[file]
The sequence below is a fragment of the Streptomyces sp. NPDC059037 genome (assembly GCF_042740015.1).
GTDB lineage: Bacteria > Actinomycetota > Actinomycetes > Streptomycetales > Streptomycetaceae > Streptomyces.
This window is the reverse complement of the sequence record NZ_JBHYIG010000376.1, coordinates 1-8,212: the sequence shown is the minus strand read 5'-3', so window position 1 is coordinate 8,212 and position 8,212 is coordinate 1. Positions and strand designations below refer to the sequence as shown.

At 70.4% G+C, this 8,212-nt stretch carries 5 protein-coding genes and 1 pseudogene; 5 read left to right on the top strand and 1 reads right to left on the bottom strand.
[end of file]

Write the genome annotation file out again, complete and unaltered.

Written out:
The sequence below is a fragment of the Streptomyces sp. NPDC059037 genome (assembly GCF_042740015.1).
GTDB lineage: Bacteria > Actinomycetota > Actinomycetes > Streptomycetales > Streptomycetaceae > Streptomyces.
This window is the reverse complement of the sequence record NZ_JBHYIG010000376.1, coordinates 1-8,212: the sequence shown is the minus strand read 5'-3', so window position 1 is coordinate 8,212 and position 8,212 is coordinate 1. Positions and strand designations below refer to the sequence as shown.

At 70.4% G+C, this 8,212-nt stretch carries 5 protein-coding genes and 1 pseudogene; 5 read left to right on the top strand and 1 reads right to left on the bottom strand.